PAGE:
A Northern Virginia woman is hobbling around on crutches this week after having been thrown from her horse. It happened Sunday, she says, when a motorcyclist deliberately "revved" his engine at a horse crossing.
Among the 5000 acres of land at the Manassas National Battlefield Park, there are 21 miles of trails set aside for hikers and for horseback riding. Nowadays, the Battlefield Park is bisected by two major roadways, on which vehicles drive commonly at about 40 miles an hour. Motorists are warned by signs as they come upon horse trail crossings, but experienced riders usually wait for a break in traffic before crossing.
A 44 year old Northern Virginia woman, who preferred that her name not be used, is now on crutches because of a severely sprained ankle. That occurred when she was thrown from her horse, Sunday, at one of the park crossings on Rt. 29.
She and a fellow equestrian had halted their horses, when a string of cars politely came to a stop to allow them to cross the roadway.
"We had cars that [had] stopped on either side of the road (for us) as we crossed," recalled the injured woman. "We were about to the other side when we heard some honking. To my left I saw a motorcycle headed our way."
According to the equestrian, the motorcyclist, apparently impatient with the stopped traffic, crossed the double-yellow line, and came at them on the "wrong" side of the roadway.
"He, um, he passed behind our horses [by] only about four feet," said the victim. "And, as he did so, he revved his engine, which, of course, spooked the horses, and caused the horses to take off and I wasn't able to stay on."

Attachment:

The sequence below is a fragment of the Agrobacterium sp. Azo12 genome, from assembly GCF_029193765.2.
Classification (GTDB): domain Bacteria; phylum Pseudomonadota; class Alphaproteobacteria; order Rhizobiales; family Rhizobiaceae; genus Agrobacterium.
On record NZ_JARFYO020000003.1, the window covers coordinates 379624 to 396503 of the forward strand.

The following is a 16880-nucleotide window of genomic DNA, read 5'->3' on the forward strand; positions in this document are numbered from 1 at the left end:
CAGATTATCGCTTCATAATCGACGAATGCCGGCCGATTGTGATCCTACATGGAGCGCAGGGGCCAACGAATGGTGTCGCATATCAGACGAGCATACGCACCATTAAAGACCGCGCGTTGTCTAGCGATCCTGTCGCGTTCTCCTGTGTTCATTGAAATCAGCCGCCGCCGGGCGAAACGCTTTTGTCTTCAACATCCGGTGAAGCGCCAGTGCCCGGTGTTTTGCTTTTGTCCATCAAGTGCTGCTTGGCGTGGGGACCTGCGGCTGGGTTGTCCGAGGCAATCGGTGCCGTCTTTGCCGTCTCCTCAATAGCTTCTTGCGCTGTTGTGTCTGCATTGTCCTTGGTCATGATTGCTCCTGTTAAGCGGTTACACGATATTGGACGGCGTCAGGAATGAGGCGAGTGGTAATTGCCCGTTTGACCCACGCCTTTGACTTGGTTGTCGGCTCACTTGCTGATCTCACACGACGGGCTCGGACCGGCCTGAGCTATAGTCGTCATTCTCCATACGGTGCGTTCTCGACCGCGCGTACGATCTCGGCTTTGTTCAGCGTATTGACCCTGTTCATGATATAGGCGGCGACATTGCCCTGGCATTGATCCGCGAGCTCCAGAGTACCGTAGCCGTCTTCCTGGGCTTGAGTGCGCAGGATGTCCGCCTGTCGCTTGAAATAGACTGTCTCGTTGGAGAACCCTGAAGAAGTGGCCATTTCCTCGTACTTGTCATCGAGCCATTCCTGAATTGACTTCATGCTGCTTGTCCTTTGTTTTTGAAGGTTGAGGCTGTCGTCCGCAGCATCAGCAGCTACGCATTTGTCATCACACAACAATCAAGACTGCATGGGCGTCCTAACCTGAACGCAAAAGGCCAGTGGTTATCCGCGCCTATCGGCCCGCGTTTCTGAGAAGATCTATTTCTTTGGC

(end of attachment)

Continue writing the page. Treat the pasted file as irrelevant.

In addition to the sprained ankle, the thrown rider is suffering from a "whiplash" neck injury, which she hopes will not be permanent. The equestrian was wearing a helmet. She is grateful that a good samaritan motorist gave her a ride from the scene of the accident.
The woman who was thrown wishes the National Park Service would find a way to slow traffic at the horseback crossings. The acting superintendent of the park could not be immediately reached for comment.
The injured equestrian also hopes police figure out who is the motorcyclist who endangered two horses and the two human who were riding them.
Prince William County police confirm they did receive a report of the accident. One officer told us it's a possible reckless driving offense.
The auto drivers who had stopped for the equestrians told police the motorcyclist was male, and was wearing green and black. They say the bike had saddlebags, and the letters AK were on the side.
People may leave an anonymous tip at the Prince William County Crimesolvers phone number: 1-866-411-TIPS (8477).
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